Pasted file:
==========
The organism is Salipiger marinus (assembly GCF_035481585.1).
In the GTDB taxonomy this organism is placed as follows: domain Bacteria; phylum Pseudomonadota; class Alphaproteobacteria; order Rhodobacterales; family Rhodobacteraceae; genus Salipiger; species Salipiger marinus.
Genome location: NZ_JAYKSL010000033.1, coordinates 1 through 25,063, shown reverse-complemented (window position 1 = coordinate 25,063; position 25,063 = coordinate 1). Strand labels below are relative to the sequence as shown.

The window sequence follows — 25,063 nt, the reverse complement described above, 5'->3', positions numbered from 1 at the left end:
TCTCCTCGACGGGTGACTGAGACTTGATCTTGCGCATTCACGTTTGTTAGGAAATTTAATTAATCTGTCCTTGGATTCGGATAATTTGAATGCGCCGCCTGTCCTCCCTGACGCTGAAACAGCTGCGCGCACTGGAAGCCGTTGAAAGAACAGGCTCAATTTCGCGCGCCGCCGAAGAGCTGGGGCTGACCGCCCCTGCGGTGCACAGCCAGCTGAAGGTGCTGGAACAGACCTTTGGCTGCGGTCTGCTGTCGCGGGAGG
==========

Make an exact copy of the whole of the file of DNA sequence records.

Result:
The organism is Salipiger marinus (assembly GCF_035481585.1).
In the GTDB taxonomy this organism is placed as follows: domain Bacteria; phylum Pseudomonadota; class Alphaproteobacteria; order Rhodobacterales; family Rhodobacteraceae; genus Salipiger; species Salipiger marinus.
Genome location: NZ_JAYKSL010000033.1, coordinates 1 through 25,063, shown reverse-complemented (window position 1 = coordinate 25,063; position 25,063 = coordinate 1). Strand labels below are relative to the sequence as shown.

The window sequence follows — 25,063 nt, the reverse complement described above, 5'->3', positions numbered from 1 at the left end:
TCTCCTCGACGGGTGACTGAGACTTGATCTTGCGCATTCACGTTTGTTAGGAAATTTAATTAATCTGTCCTTGGATTCGGATAATTTGAATGCGCCGCCTGTCCTCCCTGACGCTGAAACAGCTGCGCGCACTGGAAGCCGTTGAAAGAACAGGCTCAATTTCGCGCGCCGCCGAAGAGCTGGGGCTGACCGCCCCTGCGGTGCACAGCCAGCTGAAGGTGCTGGAACAGACCTTTGGCTGCGGTCTGCTGTCGCGGGAGG